Friday, August 5, 2011

- Obstructed


The room is hot. I guess the patient didn't like having the AC on so much. She's been here for days and recently returned from having a pacemaker put it. When we walked in, one nurse has her brow furrowed, attempting to ventilate the patient, with difficulty. She has no airway in. We were paged out for a respiratory arrest. The other nurse stares at us.

And that's all they're doing. I look at the monitor they have the patient hooked up to- an ugly complex obviously being fueled by the new pacer marches across the scene. I check a pulse.

"I don't feel a pulse. Start CPR," I tell Benni, my partner.

"Wait," says the nurse, grabbing Benni's arm. "She's got a rhythm. You don't do CPR with a rhythm. We just need to bag her and send her to hospital."

"You don't do CPR with perfusing rhythm," I correct her. "I don't feel a pulse. Go ahead, Benni."

The nurse gives me a dirty look that lights a rage in me so hot my eyeballs steam. "How long has she been like this?"

I guess the anger carries in my voice, because the nurse flushes and scowls at me. "Ten minutes."

"So she hasn't had a pulse for ten minutes?"

The nurse's face breaks and a look of fear flashes across it "She had a rhythm. We didn't check. "

I sigh and grab an oral airway from the bag, gently grab the BVM from the nurse, and try to insert the oral airway. She's got a lot of emesis, which I suction out. I then hand the BVM back to the nurse. I'm mad at myself. I probably could've made that a teaching moment and instead I let my anger get the better of me.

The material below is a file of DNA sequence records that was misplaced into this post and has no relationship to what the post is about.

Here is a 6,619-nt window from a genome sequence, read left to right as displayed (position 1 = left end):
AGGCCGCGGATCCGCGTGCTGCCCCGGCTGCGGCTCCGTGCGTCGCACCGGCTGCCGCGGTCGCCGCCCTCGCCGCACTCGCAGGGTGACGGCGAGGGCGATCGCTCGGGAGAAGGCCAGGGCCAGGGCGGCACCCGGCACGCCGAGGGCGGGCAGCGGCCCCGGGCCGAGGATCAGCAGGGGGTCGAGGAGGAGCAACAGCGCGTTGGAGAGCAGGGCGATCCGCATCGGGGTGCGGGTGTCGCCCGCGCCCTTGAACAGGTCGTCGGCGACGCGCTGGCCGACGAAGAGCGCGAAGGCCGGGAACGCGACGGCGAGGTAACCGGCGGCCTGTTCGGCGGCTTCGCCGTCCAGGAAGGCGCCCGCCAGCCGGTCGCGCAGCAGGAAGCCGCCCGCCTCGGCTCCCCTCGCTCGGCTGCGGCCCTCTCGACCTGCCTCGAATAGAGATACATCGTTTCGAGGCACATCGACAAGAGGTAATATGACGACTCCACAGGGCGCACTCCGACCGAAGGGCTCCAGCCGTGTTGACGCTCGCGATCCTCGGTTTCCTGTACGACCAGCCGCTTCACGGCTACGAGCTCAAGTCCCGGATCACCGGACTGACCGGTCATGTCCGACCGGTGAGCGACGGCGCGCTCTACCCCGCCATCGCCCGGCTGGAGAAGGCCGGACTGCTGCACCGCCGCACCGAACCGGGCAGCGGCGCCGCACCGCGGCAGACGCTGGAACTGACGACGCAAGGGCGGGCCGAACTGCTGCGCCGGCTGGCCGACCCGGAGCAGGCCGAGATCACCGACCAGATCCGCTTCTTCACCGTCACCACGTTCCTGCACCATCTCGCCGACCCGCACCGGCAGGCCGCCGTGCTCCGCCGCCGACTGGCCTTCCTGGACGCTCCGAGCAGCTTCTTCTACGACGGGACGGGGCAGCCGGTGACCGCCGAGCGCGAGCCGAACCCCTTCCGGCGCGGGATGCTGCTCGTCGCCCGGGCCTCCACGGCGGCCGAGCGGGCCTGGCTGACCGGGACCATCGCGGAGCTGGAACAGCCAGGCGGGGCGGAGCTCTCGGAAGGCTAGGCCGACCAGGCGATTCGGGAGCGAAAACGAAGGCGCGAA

The BVM nurse is having problems, so after I push an epi through the conveniently preplaced IJ I have a recently arrived firefighter take over compressions and direct Benni to bag. I thank the nurse through clenched teeth.I can tell Benni is having a pretty difficult time trying to ventilate, even with the airway in. The patient's rhythm is unchanged, still a PEA. I grab my intubation equipment and, with the firefighter still doing compressions, intubate. The angle is horrible, but I can see the bottom of the cords and manage to slip my tube in. I watch it pass, but when I attach the BVM to the ET I can't bag, not even a little a bit. What the fuck? It's like there's no outlet for the air.

I pull the tube and reinsert the oral airway. Benni tries the BVM again, and now she can ventilate with no issues. What the hell is going on? I look back at the monitor. The patient's pulse ox is now picking up, holding steady at 79. I shake my head. At least air is going in. I push an epi and plot my next move. I as I'm disconnecting the prefill I look at the tube I pulled. At the bottom is a massive wad of blue gum, lodged in the tube. Oh.

I successfully intubate shortly after and about thirty seconds later, the patient's pulse ox goes to 100 percent, with a ETCO2 of 102. I go to check a pulse and realize I don't have to - I can see her carotids throbbing in time to the now organized sinus tach marching on.

We package and transport to the hospital, where I mention the gum and turn over care. The patient's pupils are large and nonreactive, and seem to stare up at me accusingly. But she doesn't blink, and when I move away, she stares lasers into the flourescents.

-MM

4 comments:

Chris in SE TX said...

Glad to see you're posting again!

CCC said...

Good stuff. I'm glad I found your blog!

JeRRTep said...

Missed you, glad you're back!
kT

Cyrus said...

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